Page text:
Vaccine Promises Improved Cattle Management

NEW ZEALAND - An innovative vaccine that promises improved cattle behaviour management has been launched in New Zealand.
calendar icon 4 March 2010
clock icon 2 minute read
Pfizer Animal Health

Bopriva®, from Pfizer Animal Health, provides cattle producers with a highly effective management tool for the control of sexual and/or aggressive behaviour in cattle.

While it will be used for temporary behaviour control within the New Zealand bull beef market during winter grazing periods, Pfizer is currently conducting trials in preparation for delivering the new technology into other markets around the world.

“The vaccine could have uses in both castrating and non-castrating markets, across both bull and heifer beef production systems,” says Dr Sue Amatayakul-Chantler, Global R & D team leader at Pfizer Animal Health.

“It provides a highly efficacious alternative to physical castration, and in non-castrating markets would deliver increased bull/heifer behaviour control meaning improved herd performance – and decreased labour costs.”

Bopriva decreases sexual and aggressive behaviour – such as fighting, riding, pawing and head butting – without the set back from surgery or the use of hormones.

The two-dose vaccine stimulates the cattle’s own immune system to produce antibodies to GnRF (Gonadotropin Releasing Factor) – the trigger responsible for a chain of reactions that results in the production of testosterone (in bulls) and progesterone and oestrogen (in heifers).

By stopping GnRF and its chain reaction, testosterone, progesterone and oestrogen production is also halted, resulting in decreased sexual and aggressive behaviour.

“By using the animal’s own immune system, Bopriva allows producers to improve production without the use of physical castration or use of hormones,” Dr Amatayakul - Chantler says.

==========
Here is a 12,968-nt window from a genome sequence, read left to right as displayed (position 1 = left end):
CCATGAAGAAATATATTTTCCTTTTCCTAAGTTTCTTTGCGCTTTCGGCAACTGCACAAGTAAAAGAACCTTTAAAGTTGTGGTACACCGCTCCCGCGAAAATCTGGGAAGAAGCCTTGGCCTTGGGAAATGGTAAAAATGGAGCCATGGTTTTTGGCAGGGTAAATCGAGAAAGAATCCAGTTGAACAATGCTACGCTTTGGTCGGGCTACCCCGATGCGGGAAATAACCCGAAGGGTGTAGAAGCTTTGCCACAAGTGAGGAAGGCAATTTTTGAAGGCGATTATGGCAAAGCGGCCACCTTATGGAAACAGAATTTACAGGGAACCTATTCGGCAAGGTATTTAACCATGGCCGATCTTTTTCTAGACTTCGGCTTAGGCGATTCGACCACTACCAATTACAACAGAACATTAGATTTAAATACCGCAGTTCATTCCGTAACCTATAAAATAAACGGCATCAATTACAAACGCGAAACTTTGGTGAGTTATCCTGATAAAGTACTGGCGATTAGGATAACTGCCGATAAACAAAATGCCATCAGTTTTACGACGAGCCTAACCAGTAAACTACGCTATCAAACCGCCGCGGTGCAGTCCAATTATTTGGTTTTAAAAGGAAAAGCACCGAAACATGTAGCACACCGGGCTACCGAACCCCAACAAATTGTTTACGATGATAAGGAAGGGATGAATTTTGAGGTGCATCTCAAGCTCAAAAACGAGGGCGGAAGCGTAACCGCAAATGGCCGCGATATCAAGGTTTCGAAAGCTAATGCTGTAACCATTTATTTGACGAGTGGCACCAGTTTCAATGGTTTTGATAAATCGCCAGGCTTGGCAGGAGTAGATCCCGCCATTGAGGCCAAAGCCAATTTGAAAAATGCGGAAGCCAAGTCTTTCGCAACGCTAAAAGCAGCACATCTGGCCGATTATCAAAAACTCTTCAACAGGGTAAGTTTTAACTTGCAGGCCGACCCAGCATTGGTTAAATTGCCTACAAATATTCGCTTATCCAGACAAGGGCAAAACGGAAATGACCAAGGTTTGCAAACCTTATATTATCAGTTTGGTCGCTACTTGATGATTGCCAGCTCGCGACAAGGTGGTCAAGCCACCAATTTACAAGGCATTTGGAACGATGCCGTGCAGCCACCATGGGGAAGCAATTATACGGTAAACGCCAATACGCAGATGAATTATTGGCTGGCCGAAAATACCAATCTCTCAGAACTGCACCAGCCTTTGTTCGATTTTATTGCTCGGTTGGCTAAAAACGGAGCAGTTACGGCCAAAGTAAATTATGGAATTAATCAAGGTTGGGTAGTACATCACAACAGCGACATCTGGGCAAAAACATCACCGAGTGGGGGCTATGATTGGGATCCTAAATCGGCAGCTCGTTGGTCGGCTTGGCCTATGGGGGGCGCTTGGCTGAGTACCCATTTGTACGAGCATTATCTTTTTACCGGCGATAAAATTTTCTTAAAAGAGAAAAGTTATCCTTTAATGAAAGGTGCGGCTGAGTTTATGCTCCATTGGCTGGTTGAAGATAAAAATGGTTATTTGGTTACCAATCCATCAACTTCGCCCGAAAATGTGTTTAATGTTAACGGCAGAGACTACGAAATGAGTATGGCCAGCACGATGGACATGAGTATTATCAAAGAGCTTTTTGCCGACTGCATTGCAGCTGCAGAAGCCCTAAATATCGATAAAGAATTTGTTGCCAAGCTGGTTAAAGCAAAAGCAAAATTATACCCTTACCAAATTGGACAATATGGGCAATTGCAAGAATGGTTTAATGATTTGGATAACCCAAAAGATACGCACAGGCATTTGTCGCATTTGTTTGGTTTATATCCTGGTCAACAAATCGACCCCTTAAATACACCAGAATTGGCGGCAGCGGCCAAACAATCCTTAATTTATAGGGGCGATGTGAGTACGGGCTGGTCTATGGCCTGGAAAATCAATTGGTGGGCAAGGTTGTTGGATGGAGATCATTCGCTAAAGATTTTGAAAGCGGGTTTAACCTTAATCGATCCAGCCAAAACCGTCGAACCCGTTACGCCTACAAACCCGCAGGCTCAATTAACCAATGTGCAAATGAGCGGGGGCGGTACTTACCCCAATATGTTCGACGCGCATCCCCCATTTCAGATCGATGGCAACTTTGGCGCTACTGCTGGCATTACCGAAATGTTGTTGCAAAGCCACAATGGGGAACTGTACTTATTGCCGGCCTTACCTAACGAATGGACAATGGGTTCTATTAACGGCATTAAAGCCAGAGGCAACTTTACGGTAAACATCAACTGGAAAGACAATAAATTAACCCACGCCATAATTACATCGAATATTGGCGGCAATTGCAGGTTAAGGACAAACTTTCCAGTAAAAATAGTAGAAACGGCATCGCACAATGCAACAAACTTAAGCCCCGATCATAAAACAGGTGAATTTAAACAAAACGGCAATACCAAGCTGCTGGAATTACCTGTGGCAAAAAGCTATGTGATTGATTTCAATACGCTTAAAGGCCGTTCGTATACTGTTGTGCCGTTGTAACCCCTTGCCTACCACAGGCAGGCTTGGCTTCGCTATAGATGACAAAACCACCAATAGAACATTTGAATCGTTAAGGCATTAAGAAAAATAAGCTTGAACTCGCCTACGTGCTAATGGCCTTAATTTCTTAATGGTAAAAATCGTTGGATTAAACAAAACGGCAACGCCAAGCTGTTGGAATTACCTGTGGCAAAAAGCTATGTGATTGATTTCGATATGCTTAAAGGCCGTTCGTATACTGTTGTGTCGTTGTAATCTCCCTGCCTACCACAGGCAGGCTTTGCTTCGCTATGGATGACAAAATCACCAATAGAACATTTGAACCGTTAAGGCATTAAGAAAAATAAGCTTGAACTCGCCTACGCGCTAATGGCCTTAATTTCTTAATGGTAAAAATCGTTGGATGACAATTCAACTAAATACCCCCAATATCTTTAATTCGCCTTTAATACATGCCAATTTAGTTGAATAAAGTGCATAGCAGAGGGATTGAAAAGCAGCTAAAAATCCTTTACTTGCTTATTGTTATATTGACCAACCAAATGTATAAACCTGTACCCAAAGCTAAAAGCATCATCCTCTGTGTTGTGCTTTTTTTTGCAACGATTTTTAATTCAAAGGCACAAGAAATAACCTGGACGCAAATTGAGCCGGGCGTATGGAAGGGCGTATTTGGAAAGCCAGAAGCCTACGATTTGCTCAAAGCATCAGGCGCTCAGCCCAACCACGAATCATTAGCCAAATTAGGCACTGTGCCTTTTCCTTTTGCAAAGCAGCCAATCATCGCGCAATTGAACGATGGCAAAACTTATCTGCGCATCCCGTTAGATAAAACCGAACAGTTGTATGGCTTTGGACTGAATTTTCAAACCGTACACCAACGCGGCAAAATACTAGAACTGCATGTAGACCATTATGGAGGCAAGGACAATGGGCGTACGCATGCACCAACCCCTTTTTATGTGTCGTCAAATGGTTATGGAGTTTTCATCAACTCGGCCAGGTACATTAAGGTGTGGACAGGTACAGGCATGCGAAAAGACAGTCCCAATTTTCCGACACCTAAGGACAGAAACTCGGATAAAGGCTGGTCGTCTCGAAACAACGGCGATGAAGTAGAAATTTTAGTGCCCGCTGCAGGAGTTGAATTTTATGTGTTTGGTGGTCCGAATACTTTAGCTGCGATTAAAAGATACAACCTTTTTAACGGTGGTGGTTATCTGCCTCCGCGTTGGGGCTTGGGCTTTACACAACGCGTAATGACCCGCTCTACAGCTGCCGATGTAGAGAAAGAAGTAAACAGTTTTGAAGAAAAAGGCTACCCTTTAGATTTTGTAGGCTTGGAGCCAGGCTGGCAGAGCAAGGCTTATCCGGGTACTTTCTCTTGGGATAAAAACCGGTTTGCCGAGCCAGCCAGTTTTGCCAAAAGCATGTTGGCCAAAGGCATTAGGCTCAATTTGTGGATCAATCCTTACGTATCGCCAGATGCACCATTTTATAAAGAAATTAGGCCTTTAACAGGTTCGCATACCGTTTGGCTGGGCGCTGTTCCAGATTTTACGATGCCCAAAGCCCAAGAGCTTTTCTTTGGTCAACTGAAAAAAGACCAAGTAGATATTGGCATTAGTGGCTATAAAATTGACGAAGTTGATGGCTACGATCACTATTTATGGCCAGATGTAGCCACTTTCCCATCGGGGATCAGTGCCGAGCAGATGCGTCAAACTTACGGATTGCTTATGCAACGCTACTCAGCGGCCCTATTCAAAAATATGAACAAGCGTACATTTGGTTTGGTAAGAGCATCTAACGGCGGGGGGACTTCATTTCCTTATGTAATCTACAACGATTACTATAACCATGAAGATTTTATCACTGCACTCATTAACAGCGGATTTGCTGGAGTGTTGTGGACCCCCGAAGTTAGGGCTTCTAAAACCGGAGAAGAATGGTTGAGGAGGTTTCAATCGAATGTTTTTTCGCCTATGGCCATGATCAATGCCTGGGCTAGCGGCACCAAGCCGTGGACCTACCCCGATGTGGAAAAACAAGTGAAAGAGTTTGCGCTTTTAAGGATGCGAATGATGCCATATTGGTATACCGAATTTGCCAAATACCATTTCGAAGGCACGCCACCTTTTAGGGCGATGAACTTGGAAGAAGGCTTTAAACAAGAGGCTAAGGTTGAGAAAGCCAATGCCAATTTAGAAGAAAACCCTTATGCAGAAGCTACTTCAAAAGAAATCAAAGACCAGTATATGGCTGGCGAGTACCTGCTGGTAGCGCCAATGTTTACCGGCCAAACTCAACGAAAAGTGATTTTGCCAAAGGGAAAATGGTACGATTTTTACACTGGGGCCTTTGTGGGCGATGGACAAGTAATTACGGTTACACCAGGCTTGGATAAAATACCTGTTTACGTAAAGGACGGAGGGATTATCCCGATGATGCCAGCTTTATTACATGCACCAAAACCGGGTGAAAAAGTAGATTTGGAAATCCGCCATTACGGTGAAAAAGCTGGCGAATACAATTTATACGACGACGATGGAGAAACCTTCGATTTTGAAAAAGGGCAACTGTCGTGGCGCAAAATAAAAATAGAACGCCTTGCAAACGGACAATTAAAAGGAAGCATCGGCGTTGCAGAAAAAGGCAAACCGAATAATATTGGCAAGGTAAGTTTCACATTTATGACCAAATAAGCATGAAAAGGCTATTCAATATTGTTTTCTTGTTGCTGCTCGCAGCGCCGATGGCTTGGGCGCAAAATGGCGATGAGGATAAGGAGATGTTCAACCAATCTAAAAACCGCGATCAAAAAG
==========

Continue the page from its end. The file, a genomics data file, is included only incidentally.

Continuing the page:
Bopriva product manager, Wayne Clough says Pfizer NZ is proud that New Zealand Beef farmers will be the first in the world to experience the benefits of this innovative vaccine, which will fill a strong need within the New Zealand bull beef systems.

The product underwent successful trials in New Zealand across 50 farms involving over 7000 bulls, in 2009.

“The trials showed the vaccinated bulls behaved exactly as we had expected: calmer, more easily managed, while at the same time maintaining good growth rates.”

“Bopriva provides around three to four months of modified behaviour in treated bulls, with two shots administered by a specially developed vaccination gun.”

Dr Amatayakul - Chantler says the New Zealand launch is only the beginning for the cutting edge vaccine.

“Bopriva has the potential to provide solutions in varying production systems,” Dr Amatayakul - Chantler says.

“While New Zealand is the first launch market – where the vaccine is targeted at bull beef systems – trials in other markets with different cattle production systems are also showing promise.”

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